Huan-Feng had said some very embarrassing, very “Eighth-Grader Syndrome-esque” words to himself when he left, like, “in the future, don’t make me face you guys in the LPL.”

From 2016 to 2018, from Dongxing to Yinchuan and then to Chongqing, Tang Huan-Feng wasted two years on a meridian line only 1° away from his hometown, Dongxing.

From an “Internet café team” to the LDL, Tang Huan-Feng didn’t feel that much of a sense of achievement. He could only feel if he, himself, “did well or not.”

In the summer of 2018, in the LDL Chongqing region, there were many players of different origins. Players who had been to the LPL, even the World Championship, and new stars soon to shine brilliantly on the LPL stage a year later. But Huan-Feng hadn’t ever paid much attention to those famous or powerful opponents.

Later on, when he joined IGY, someone told him straight to his face: How do you not know anything? Are you that arrogant?

He replied: “No, I just focus on myself, that’s all.”

Now, turn back time to August, 2017. Huan-Feng — who was still in the Yinchuan Internet café team — passed through several cities with his teammates until they finally won a spot in the 2018 LDL Spring Split.

After they got a spot, the owner moved the team to a villa. They moved out of that house with the “1000 yuan (~$145) rent”. Huan-Feng had no idea what a spot in the LDL meant back then. He just thought “it’s fine as long as you can compete.”

A former LPL player joined their team later on. He shared his own version of the LDL and the LPL — the significance between the two — with Huan-Feng. He even said to him:

“You can’t make it to the LPL. Only a dozen or so people in this world can make it there, so just why would it be you?”

But the comfortable and joyous lifestyle in the villa didn’t last long. The team’s support told them the truth later — the owner chose to exchange their LDL spot for a place with a better training environment. Hearing the news, Huan-Feng felt like he couldn’t stay there any longer. He had his father help him make up an excuse, that there was something wrong at home and that his child had to return at once.

Huan-Feng left Yinchuan soon after, before the year 2018. But before his departure, the owner took him to the train station, and while they were there, withdrew around 2000 yuan in cash. He told him that it was for him to use during the New Year’s celebration.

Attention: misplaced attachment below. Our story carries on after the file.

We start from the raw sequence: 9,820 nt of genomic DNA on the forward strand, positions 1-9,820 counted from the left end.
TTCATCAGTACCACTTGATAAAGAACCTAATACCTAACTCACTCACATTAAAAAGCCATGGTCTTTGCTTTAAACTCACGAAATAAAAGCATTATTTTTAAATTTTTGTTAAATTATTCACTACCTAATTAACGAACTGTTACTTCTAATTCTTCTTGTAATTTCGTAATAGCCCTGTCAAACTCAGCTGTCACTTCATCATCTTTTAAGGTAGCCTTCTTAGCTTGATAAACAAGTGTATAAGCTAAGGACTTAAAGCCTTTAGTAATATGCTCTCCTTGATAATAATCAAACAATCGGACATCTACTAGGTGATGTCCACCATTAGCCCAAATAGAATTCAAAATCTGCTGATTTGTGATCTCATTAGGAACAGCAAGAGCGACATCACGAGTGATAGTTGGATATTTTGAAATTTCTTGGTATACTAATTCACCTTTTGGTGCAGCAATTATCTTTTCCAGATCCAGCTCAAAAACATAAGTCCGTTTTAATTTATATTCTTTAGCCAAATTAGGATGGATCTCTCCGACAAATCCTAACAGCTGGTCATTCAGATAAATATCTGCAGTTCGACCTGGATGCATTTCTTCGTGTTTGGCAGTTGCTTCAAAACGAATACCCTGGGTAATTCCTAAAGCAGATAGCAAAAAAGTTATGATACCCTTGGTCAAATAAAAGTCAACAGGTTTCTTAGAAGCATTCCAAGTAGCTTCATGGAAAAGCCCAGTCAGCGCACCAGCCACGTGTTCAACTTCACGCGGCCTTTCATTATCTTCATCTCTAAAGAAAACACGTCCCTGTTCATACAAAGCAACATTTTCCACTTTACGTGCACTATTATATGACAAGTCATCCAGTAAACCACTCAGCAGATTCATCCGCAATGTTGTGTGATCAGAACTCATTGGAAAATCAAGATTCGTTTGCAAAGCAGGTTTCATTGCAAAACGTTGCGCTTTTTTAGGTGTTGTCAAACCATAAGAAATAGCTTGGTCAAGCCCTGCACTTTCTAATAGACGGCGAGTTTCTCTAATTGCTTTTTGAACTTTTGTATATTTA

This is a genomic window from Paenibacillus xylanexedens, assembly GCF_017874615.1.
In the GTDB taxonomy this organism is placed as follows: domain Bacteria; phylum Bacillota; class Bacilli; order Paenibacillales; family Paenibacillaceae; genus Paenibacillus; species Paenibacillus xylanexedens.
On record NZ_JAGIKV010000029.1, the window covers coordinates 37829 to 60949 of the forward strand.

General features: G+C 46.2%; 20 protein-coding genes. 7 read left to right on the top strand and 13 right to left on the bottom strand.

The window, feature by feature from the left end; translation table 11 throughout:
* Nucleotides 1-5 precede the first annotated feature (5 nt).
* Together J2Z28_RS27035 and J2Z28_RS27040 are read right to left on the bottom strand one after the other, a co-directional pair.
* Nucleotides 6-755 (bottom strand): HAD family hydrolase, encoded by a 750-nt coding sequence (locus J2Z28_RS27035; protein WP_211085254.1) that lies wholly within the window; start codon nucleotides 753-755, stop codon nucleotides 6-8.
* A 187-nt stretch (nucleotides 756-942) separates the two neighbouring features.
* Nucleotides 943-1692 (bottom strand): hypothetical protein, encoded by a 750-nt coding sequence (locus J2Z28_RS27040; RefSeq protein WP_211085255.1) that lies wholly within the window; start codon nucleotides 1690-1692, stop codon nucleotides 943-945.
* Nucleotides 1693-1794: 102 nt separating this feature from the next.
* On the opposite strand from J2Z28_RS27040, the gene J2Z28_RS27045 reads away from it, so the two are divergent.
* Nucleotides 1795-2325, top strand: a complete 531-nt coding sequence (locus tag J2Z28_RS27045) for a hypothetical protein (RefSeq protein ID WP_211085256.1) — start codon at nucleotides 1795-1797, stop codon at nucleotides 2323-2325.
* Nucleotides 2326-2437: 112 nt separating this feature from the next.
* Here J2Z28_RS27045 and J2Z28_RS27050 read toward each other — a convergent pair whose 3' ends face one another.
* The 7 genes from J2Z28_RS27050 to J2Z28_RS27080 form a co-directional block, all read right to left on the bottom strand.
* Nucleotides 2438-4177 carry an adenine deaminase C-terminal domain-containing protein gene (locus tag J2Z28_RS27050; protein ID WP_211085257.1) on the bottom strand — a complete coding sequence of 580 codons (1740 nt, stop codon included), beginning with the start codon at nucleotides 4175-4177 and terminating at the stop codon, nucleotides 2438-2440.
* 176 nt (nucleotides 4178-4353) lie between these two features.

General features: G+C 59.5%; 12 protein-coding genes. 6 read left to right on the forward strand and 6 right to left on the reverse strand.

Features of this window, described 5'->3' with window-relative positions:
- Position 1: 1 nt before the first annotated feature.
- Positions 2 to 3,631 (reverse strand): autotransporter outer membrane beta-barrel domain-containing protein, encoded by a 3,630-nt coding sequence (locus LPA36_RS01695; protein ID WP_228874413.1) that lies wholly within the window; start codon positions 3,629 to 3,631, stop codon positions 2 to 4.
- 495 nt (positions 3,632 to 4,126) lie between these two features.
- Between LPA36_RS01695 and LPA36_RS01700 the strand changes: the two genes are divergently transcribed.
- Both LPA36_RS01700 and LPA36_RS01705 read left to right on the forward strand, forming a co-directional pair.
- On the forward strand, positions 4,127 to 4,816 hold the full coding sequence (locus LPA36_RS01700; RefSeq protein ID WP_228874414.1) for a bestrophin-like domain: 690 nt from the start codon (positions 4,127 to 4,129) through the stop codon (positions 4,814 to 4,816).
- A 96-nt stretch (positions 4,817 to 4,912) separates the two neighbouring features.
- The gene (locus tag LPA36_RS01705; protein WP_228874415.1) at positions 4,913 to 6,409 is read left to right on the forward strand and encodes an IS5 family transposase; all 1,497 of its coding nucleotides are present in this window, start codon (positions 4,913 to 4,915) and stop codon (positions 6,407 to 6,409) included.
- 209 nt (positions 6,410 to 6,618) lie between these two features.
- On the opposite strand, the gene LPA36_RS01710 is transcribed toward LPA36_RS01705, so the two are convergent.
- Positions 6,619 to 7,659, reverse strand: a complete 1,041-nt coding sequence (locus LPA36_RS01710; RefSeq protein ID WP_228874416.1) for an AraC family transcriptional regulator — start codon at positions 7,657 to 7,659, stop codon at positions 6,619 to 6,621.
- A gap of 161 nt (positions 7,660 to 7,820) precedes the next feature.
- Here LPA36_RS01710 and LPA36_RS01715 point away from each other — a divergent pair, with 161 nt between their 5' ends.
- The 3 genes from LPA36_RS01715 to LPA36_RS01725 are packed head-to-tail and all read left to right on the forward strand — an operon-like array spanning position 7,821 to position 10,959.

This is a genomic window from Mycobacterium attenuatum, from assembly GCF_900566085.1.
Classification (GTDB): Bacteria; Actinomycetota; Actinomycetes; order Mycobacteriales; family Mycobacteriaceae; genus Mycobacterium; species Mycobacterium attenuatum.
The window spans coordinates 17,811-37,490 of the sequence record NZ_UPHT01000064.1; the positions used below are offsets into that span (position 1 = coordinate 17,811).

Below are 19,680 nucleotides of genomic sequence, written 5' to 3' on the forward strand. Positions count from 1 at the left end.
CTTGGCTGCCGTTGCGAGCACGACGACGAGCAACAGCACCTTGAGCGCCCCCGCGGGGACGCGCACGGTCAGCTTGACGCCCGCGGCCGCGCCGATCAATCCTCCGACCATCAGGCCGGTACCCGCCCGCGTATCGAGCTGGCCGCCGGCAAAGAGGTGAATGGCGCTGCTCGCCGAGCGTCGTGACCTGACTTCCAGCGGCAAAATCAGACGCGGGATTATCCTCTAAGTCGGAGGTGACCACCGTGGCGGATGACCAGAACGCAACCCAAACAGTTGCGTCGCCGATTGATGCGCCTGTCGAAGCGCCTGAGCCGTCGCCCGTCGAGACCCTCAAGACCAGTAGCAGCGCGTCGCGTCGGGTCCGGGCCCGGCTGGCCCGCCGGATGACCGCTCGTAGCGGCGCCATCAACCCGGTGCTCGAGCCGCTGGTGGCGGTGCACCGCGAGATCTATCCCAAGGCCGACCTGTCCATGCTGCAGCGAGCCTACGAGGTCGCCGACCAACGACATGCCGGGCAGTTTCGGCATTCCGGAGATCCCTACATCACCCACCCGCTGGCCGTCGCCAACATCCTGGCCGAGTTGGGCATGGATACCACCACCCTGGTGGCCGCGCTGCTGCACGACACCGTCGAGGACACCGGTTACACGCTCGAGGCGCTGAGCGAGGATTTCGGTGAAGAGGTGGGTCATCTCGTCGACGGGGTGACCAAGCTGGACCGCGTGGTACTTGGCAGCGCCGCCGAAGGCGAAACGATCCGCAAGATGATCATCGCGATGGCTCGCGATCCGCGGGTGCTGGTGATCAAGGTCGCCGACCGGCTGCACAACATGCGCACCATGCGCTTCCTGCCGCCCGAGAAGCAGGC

“If that thing with the LDL spot hadn’t happened, if he’d just told us everything, then he really was a good boss.”

The difference between dreams and reality is something every proplayer has to face. But, in the process of wandering between the two, Huan-Feng still wanted to aim for even higher places.

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Yinchuan is a city where it snows in October.

In the first ten days of October 2017, the region had its earliest snowfall since 1961. But it wasn’t until December when the heavy snow truly fell.

One day near noon, Huan-Feng had just woken up, and suddenly, someone told him, come quickly, it’s snowing outside. That was not long before they moved to their villa. Huan-Feng gazed down from the sixth floor where, below, the whole park had become a white sheet of paper.

Even as the whole team moved into another villa, that snow cover still hadn’t melted.

On that day, Tang Huan-Feng and his teammates ran downstairs. They played in the snow, they took a lot of pictures, and afterwards, they went for lunch together.

Snow was a novelty for Tang Huan-Feng back then. As he looked with curious eyes at the snow-covered world, he felt the intense coldness of the snow itself. He thought: Turns out snow in real life was just like the one in movies.

Nearly 1900 kilometers away from the hometown where he grew up, where snow didn’t fall, Tang Huan-Feng saw snow for the first time in his life.

Seize the Crown

On the last day of 2018, Tang Huan-Feng — who’d been dismissed from WuDu and stuck at home for more than three months — hurriedly boarded a flight to Shanghai for IGY.

At that time, IGY was brand new. They focused on building a team centered around their core, the jungler Leyan. As the recruiting process went underway, Leyan thought of Tang Huan-Feng.

So just like he had brought Huan-Feng from the Ningxia Internet café team to Chongqing WuDu a year ago, he called his former teammate over to his side once again.

On IGY, the manager GuoKui met Huan-Feng for the first time. In the spring split, IGY had a 17–7 performance in the regular season, but were eliminated by BLGJ in the quarterfinals.

GuoKui originally wanted to go back home and start a business. But in the end, he decided to stay for the sake of these young players.

As they were making team adjustments before the summer split began, GuoKui pulled the players into a small room for a meeting; what to do in the future. He told them about his past experiences, about his many ideas and choices, about the future plans for the team. He spoke about many, many things.

“I told them, each one of you gave up so much at such a young age. All of what you’ve experienced and sacrificed can be seen in your eyes. But since you’ve chosen this path, you must walk on it till the end.”

During the spring split, IGY’s management had been strict and militarized — goals were strictly enforced on each person. But when summer came, GuoKui tried to change this kind of atmosphere.

“I wanted to pass on a feeling to them that was like, none of you went pro because of the management, the coach, the organization and the fans. It was for yourself. The one you should truly face; it should be yourself.”

During the summer split, GuoKui had them set their own goals. He even focused on specific players, asking them to read books on improving one’s communication skills or cultivating one’s values.